By M.C. Dwyer
For about the last 5 years, Big Basin Water Company (BBWC), which serves around 500-600 customers, has regularly run out of resources to operate properly. The company, owned by Jim and Shirley Moore, is the definition of a mom and pop outfit, complete with their son as Chief Operator. Sources including the Moores, say they fell behind because they weren’t charging sufficiently high enough rates to pay for infrastructure improvements for years. They’ve been seemingly unable to qualify for rate increases, which have to be approved by the California Public Utilities Commission. Thus, their latest attempt was to raise rates by over 50%. Challenges mounted over the years to the point where they failed to comply with California State Water Resources Control Board regulations and began racking up notices and fines. BBWC’s management has been looking for a buyer for years: they’re currently talking to Central States Water Resources from Missouri (CSWR), (if not others). A message to the company for comment was not returned by press deadline.
The August 2020 CZU Lightning Fires wiped out BBWC’s infrastructure, leaving them unable to routinely deliver clean water to, and sewage treatment for, its customers. They are reportedly down to one semi-productive well to supply all their customers.
Those whose homes survived the fires and who’ve obtained temporary housing permits while rebuilding have faced outages, shortages, and boil orders. Residents have reported discolored water, failure of pump stations to deliver water up hills, and weeks waiting for service as the small company struggles and fails to cope with mounting problems.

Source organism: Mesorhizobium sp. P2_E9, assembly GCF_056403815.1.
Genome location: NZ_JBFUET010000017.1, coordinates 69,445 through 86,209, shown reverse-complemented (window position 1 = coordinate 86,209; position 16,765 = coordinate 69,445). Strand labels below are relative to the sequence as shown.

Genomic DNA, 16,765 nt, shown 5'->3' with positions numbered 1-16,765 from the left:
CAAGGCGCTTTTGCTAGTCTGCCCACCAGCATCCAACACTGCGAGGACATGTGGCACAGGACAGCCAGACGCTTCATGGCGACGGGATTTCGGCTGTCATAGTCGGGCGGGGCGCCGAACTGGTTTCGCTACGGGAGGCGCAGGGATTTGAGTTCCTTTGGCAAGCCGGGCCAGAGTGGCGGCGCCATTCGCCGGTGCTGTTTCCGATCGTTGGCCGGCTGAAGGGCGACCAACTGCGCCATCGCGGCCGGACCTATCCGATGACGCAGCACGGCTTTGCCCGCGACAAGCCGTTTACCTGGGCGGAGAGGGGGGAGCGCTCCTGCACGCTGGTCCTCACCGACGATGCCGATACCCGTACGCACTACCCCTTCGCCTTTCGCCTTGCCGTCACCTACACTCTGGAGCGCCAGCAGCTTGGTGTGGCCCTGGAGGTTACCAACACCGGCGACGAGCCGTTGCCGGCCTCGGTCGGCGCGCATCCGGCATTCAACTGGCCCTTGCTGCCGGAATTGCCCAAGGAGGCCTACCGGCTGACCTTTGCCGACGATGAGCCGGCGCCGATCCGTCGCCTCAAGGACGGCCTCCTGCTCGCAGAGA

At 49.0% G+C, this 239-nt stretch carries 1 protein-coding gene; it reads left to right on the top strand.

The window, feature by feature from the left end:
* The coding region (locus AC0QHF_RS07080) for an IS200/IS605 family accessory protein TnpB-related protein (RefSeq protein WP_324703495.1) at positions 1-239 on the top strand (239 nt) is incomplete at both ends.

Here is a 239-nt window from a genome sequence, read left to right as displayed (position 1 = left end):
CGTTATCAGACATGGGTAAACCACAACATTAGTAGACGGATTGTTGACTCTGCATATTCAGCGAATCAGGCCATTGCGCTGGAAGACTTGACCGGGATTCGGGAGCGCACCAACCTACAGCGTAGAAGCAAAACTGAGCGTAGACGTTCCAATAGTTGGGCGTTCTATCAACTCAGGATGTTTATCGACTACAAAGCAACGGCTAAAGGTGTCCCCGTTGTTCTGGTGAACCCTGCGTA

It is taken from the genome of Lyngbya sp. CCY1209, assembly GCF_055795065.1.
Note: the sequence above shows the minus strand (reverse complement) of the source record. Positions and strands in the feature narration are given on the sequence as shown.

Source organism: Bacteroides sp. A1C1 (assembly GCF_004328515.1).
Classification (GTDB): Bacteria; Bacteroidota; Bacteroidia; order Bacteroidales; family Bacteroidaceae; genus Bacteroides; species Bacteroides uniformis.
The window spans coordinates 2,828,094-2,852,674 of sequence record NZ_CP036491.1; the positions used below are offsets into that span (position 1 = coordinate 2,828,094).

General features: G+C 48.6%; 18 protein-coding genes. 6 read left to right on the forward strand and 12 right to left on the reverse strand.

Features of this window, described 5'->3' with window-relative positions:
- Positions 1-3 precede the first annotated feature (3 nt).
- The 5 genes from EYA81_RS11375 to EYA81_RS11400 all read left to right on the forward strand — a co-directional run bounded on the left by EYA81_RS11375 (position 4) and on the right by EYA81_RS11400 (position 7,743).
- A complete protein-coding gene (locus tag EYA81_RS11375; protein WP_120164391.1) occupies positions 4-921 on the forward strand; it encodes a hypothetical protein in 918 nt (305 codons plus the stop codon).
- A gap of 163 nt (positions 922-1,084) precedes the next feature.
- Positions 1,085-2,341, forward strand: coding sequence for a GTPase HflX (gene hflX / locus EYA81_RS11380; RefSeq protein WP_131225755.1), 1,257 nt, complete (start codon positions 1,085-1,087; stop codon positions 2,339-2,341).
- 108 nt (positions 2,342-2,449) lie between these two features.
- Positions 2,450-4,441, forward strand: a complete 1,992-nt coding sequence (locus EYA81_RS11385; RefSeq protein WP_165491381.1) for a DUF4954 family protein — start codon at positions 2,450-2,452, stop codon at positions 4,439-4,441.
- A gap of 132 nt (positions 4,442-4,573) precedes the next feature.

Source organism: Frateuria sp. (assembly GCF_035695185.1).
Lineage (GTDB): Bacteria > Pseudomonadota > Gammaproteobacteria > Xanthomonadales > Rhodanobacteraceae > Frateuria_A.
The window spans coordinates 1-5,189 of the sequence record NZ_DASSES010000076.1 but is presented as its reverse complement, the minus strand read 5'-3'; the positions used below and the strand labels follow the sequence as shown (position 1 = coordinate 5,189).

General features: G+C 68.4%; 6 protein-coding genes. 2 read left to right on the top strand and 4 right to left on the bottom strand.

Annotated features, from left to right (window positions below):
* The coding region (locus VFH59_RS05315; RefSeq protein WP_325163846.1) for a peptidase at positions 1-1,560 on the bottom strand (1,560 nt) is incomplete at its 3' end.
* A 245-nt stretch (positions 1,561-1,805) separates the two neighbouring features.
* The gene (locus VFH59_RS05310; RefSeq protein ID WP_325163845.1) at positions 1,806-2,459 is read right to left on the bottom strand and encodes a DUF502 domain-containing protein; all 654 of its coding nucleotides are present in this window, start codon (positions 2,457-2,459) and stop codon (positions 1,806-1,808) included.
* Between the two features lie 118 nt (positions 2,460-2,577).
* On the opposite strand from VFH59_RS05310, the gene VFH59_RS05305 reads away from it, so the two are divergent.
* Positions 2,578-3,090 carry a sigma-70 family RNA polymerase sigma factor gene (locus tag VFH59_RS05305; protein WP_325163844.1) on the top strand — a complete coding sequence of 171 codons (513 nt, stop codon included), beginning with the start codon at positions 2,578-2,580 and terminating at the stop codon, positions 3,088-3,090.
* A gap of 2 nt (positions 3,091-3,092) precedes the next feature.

A few months ago BBWC posted an update on its website bigbasinwater.com/announcements/sewer-update announcing that they’d hired CSWR to help them transform the sewer from experiencing raw sewage leaks to most recently seeding the system with biologicals to try to get it back up and running. The goal is for Fallen Leaf Neighborhood residents to be able to take occupancy of their rebuilt homes. Presently the state has a moratorium on permits until the sewer system is operating properly.
The company’s infrastructure was battered even further by damage from the winter 2023 storms. While a merger with San Lorenzo Valley District (SLVWD) this spring seemed like a potential solution, SLVWD’s management withdrew after calculating the millions of dollars of infrastructure repairs required to rebuild BBWC’s devastated infrastructure. State grants and funding couldn’t be counted on to finance the merger and repairs, and SLVWD refused to saddle its existing customers with the staggering costs required to get BBWC running smoothly in compliance with state regulations.
After years of notices and fines, the California Attorney General began taking more active steps toward receivership this spring, and just recently filed the legal notices required, stating they’ve lost confidence in BBWC’s management’s ability to address all of their issues. The proposed solution is to have a law firm take over all operations and finances until the company is stabilized. BBWC expressed their preference for boots on the ground assistance, versus $300/hour attorneys. Although the Moore’s would retain ownership, they would lose all control of the business if the courts decide to put it in receivership.
It’s difficult to calculate the impact of the water system’s deficiencies on property values. It seems some property purchasers within Big Basin Water District are confident the issues will be resolved; but others, preferring secure water supply & effluent treatment systems, won’t buy in the area until the solution is clearer.